I'm asking in all seriousness: are these people normal?

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Kevin Moore
Guest

Eva: “I think blackmail would be a better description of what happened”
Yes, I could even agree with that. It’s not far from the truth.
But, then again, what we are talking about is correcting a crook system that causes huge losses to the Hungarian economy. And the price for resisting this correction must be high, and that is the risk of losing state pension if staying in the private funds.
It is still more of a choice than the preceding law that forced every newcomer into the private funds. I think we can agree on that, right?
One more suggestion. If you wanted to write on the subject of the philosophers’ tenders, you could check this out for easy clues:
“Újabb két filozófuspályázat ügyében rendelt el nyomozást a rendőrség január végén – derül ki a Budapesti Rendőr-főkapitányság csütörtöki tájékoztatásából.”
http://www.mno.hu/portal/763589

Johnny Boy
Guest

@GW: you say ‘The assumption that someone has to be on a payroll to write about a subject of passionate interest is ridiculous, if not libelous.’
Would you tell that to Paul please? He is doing exactly the same for everybody who is a Fidesz supporter!

kincs
Guest
‘Kevin Moore’: Your shamelessness in parroting this bullshit is as breathtaking as that of the masters you serve. You say: “you should have objected when we were forced into the private system by law. That was an extremely malicious decision and force had to be used to reverse it. There must be a price for resisting this very important correction that saves so much loss in the economy on the national scale.” The mandatory pension system was/is a way of weaning people off the idea that the state will always look after them. More fundamentally, it was a recognition by the government that state-funded pensions are not viable over the long term. In that, it was a forward-looking, rational, economically sound decision. Calling that decision “extremely malicious”, as you do, is a handy way of taking the discussion to an irrational plane in order to obscure the objective realities – a tactic at which Fidesz are past masters. To call this retrograde step a “very important correction that saves so much loss in the economy on the national scale”, as you do, is at best disingenuous, at worst a deliberate lie. The confiscation of people’s personal assets – not something… Read more »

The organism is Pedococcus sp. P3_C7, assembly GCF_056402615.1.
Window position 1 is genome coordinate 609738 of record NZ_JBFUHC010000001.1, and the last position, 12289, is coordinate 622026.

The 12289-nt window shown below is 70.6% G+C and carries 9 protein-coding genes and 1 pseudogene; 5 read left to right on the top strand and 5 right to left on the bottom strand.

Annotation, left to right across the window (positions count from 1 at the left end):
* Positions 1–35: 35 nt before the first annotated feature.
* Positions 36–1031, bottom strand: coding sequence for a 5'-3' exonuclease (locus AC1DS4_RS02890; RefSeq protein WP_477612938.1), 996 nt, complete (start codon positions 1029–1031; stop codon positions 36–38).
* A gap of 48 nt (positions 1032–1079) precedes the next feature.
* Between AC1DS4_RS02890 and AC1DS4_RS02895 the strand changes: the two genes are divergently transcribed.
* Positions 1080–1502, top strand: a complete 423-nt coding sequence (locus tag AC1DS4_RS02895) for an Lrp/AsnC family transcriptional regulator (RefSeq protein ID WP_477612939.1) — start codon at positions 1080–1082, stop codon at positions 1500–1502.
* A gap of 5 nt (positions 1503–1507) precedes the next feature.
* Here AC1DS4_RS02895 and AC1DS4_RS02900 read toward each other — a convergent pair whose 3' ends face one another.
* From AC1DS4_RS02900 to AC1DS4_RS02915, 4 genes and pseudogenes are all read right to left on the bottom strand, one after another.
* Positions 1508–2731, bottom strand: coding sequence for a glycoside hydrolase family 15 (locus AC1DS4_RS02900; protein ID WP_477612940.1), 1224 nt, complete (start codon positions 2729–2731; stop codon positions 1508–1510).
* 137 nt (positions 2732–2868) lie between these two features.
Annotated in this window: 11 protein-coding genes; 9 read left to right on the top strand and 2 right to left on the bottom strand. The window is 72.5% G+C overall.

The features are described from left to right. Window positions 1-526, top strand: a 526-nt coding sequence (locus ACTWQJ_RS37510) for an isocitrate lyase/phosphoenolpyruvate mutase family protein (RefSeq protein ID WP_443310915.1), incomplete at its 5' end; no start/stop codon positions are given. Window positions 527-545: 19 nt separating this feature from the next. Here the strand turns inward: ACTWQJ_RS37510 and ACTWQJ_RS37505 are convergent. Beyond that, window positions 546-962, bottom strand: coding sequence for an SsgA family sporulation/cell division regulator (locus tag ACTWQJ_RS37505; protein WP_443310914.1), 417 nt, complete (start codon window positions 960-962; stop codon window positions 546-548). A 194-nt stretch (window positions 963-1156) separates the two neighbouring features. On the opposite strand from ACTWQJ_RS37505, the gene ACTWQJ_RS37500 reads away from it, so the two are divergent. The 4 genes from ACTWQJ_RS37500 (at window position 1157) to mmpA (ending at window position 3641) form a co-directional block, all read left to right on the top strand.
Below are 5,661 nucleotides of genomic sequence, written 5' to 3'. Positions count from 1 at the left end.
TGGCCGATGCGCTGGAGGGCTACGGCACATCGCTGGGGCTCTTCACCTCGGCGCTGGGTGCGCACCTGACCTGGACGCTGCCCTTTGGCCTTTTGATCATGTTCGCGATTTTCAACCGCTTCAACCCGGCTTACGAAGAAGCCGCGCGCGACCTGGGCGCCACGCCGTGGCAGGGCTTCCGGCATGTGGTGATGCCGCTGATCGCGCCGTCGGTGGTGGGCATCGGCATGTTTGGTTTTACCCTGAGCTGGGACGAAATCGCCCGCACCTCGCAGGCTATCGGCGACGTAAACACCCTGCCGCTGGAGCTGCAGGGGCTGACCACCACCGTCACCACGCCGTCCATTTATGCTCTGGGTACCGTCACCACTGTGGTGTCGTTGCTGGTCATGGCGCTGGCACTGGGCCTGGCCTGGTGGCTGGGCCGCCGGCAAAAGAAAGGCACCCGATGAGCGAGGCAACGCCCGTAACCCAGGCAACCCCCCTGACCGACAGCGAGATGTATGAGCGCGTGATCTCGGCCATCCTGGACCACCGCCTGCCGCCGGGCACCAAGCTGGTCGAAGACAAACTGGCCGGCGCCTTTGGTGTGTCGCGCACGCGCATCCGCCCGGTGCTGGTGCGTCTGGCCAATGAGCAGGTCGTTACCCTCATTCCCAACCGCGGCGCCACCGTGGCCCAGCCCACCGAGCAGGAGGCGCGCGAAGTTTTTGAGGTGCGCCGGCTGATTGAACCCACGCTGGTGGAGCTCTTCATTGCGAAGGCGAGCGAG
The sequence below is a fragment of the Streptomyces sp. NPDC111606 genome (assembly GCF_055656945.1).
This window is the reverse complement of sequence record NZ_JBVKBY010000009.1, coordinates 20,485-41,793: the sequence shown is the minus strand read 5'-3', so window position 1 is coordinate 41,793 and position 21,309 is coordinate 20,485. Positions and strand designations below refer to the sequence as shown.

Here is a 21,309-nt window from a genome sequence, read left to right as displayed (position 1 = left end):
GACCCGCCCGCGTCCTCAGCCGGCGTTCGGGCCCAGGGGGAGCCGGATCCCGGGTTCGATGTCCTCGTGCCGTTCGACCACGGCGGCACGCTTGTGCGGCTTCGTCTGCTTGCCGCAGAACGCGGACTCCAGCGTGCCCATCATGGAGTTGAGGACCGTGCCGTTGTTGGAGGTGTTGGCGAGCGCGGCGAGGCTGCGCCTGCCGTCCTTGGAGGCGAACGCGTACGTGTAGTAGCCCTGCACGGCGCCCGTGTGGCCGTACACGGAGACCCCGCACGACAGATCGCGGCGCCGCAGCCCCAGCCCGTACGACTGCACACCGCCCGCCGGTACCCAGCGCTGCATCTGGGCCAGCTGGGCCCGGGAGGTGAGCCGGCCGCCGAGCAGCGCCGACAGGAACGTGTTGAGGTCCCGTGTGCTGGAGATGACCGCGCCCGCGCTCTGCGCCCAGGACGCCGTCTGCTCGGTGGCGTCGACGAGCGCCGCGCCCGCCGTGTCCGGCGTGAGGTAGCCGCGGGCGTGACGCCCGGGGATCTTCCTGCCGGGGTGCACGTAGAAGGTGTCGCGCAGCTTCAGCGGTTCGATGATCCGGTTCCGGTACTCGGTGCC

Eva S. Balogh
Guest

Kevin Moore: “Yes, I could even agree with that. It’s not far from the truth. But, then again, what we are talking about is correcting a crook system that causes huge losses to the Hungarian economy”
That’s where we do not agree. Yes, the revenues that went to private funds had to be supplemented by the state but in the long run it would have been a great help because the private pensions would have taken some of the burden off the budget. Sooner or later there will be not enough money to pay such relatively high pensions because there will not be enough active workers to pay for the ever-growing older generation’s pensions.

Eva S. Balogh
Guest

GW: “(okay, maybe she’ll get some amazon.com points if you do a search from the button on the sidebar).”
Well, I just put up the amazon link yesterday at the suggestion of a friend of mine. She has a blog and she does get a few dollars here and there. Of course, I haven’t yet but if any of you want to buy something from amazon, you could try through here.

An
Guest

@Kevin: “It is still more of a choice than the preceding law that forced every newcomer into the private funds. I think we can agree on that, right?”
Even if someone accepts the argument that people were forced into the private funds, how can you make one wrong right with another wrong?
If the current government were genuinely concerned that people had not been offered a free choice earlier, how about giving them exactly that? A free choice of going back to the state fund without blackmailing them to go back?

John T
Guest

Kevin – not sure what age you are, but these pension changes do not guarantee anything to active workers currently in the labour market. Any deductions taken from you / your employer fund the existing pensioners. A share is not being put aside for your personal “pension pot”. You are therefore reliant on future workers contributions when you reach pensionable age. And so on. So with extended life expectancy and a falling population, if there are more pensioners than active contributors, the state system will be unsustainable. While this move may plug some holes in the short term, it does nothing to secure the medium / long term situation. That will be down to improvements in the active labour markets and a requirement for stellar growth. If that doesn’t happen swiftly, there will be real problems.

Kevin Moore
Guest